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Serving DeKalb, Fulton, Gwinnett, Henry and Rockdale Counties

Volume 19 Number 3

may 1, 2013


Crush of DeKalb cityhood proposals include ‘City of Stonecrest’


By Valerie J. Morgan

ason Lary is leading the way to create a new city in DeKalb County’s far Southeast. He envisions a City Hall there, a civic center where cultural arts and conferences can be held, communities where property values are solid and a place where commerce is king. The new city of Stonecrest is on the horizon, says Lary, who has gotten the support of Sen. Ronald Ramsey, Sr., whose District 43 includes the Stonecrest area. Ramsey has filed a bill— Senate Bill 278—to start what he calls meaningful discussions about

the possibility of cityhood for the Stonecrest area. Sen. Jason Carter, District 42, and Sen. Gail Davenport, District 44, are co-sponsors of the bill. “I’m doing what my constituents asked me to do. It is something that we will look at during next year’s Legislature, but we will start discussions on it this summer,” Ramsey said. Lary, who lives in the Stonecrest area, says he became interested in the creation of Stonecrest as a city, as he waited for a civic center that never came and as he saw his property values plummet. “I can’t get a loan against my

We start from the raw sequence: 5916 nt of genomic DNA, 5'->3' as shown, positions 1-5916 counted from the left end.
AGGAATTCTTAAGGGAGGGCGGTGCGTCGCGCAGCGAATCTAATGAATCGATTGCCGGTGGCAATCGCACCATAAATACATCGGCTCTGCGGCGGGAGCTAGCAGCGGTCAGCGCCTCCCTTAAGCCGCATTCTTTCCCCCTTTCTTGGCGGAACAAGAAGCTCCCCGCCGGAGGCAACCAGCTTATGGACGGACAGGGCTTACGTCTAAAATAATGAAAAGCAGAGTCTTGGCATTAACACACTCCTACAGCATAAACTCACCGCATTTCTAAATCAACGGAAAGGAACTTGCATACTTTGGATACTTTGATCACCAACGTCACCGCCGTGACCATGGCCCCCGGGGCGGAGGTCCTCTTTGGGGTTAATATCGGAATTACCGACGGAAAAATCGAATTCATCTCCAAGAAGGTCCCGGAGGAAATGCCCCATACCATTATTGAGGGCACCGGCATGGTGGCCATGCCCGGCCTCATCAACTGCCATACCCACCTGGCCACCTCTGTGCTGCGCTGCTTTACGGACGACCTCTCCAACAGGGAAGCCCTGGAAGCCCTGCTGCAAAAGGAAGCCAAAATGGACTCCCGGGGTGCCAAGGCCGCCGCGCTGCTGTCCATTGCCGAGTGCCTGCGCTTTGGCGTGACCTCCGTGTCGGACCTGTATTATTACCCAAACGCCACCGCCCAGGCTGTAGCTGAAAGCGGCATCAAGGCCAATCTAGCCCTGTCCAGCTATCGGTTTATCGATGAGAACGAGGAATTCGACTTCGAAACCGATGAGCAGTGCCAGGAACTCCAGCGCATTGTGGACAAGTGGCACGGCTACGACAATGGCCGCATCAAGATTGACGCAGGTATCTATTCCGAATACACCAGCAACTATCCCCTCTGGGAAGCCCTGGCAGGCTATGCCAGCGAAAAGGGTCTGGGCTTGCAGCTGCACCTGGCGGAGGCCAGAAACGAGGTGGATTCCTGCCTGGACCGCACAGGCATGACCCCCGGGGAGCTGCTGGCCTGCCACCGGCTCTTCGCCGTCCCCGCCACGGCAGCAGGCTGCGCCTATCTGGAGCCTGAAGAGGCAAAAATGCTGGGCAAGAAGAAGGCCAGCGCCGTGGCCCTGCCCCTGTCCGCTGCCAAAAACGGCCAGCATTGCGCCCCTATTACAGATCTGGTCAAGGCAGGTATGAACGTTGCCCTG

house to send my son to college. It’s underwater,” said Lary. “We’ve got to bring the property values back up. We’ve got to have people who are focused on our area. We need that civic center.” Lary says three meetings are scheduled this summer, starting June 10, for residents to learn more about the city of Stonecrest and to give their input. Stonecrest is not the only new city that could be created in DeKalb. This month, State Rep. Mary Margaret Oliver (D-Decatur) is leading a town hall meeting where

See Cityhood, page 6

Photo by Glenn L. Morgan/OCG News

Jason Lary has designed a city seal for the City of Stonecrest as a way to promote community meetings that are scheduled in June, July and August.

Turning 109

Rockdale’s Mary Lee Sharp surfs the internet, sends emails, watches YouTube By Mackenzie N. Morgan

CONYERS—At 109, Mary Lee Sharp wears a hearing aid and uses a walker to get around now. But she hasn’t let that slow her down. Sharp is a New Age centenarian who plays online games and communicates through e-mails. She even loves watching funny videos on YouTube. “We email each other just about everyday,” her son, John, who is 75, said matter factly.